Josephine Butler to Mrs Tanner, Miss M Priestman and the LNA Committee

Scope and Content

Copy letter. Written from Winchester. Wishes to interest them in the Congress to be held at Geneva 9-13 Sep 1889 and urges as many as possible to go. Explains that owing tot he failing health of her husband most improbable she will be able to attend. Therefore all the more she must try to get others to go; 'I should be grieved and even ashamed if England were not strongly represented there'. Refers to India as the great question before them in England now in the field of Abolitionist conflict; it is also of interest to their Continental friends, and they are most anxious to have a native Indian representative at the Congress, and the name of Naoroji is familiar to them all. Draws attention to the magnificent Abolitionist Congress held lately at Amsterdam, without any assistance from England: it was organised by M. Piersen. At the end is a list of 4 people to whom the copy should be circulated.

Administrative / Biographical History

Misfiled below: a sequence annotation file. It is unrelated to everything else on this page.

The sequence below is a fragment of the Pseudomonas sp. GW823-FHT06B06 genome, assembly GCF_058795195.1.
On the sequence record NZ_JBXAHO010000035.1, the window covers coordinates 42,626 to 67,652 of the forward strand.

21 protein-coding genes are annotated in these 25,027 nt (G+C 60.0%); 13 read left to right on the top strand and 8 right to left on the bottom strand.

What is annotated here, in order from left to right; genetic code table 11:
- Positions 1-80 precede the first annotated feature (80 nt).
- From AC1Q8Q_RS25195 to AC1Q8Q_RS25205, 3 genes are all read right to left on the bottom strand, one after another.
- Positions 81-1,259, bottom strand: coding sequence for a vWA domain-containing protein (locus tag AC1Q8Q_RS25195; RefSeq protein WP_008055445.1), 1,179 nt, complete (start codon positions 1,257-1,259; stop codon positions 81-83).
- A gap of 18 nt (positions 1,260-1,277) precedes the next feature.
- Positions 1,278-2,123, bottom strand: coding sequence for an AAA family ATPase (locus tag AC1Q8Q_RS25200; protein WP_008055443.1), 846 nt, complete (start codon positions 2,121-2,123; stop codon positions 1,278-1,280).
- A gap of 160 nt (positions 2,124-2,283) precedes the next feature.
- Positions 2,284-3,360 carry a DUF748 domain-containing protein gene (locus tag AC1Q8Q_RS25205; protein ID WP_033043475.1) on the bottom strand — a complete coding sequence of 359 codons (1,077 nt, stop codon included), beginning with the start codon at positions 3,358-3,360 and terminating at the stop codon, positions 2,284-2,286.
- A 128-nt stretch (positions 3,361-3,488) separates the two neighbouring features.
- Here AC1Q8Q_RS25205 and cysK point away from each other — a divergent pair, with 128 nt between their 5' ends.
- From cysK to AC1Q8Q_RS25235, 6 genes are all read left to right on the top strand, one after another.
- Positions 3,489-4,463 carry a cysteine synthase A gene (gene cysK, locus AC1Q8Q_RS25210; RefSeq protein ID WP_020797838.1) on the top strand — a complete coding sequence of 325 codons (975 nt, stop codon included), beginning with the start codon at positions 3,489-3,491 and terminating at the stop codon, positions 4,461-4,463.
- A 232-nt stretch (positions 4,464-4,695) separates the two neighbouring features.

'Our Geneva friends are most anxious to have a native Indian as representative at the Congress and the name of Mr Naoroji is familiar to them all' Mr Naoroji attended the Congress and spoke (see letter of 3 Aug 1889 JB to the Priestmans). For earlier references to Naoroji see 22 Feb 1888 JB to Miss Priestman; 15 Oct 1888 JB to Miss Priestman. 'There has lately been a magnificent Abolitionist Congress at Amsterdam organised by M Pierson of Zetters'. An account of this was sent to The Congress by M. Piersen and read on 11 Sep 1889 by ML Chevalier Van Swinderen. (See 'The Sentinel' Oct 1889 p.110-119). 'I much want to interest you in the approaching Congress of our Federation to be held at Geneva from the 9-13 Sep'. JB herself was not, to her great grief, and the even greater grief of all the delegates able to attend herself. But as she reveals in her letter she passed through Geneva and Neuchatel on the way home with the Canon from the Riveria and had then 'much conversation with repeal friends'. (A full report of the Congress is given in 'The Sentinel' Oct 1889 p.109-113).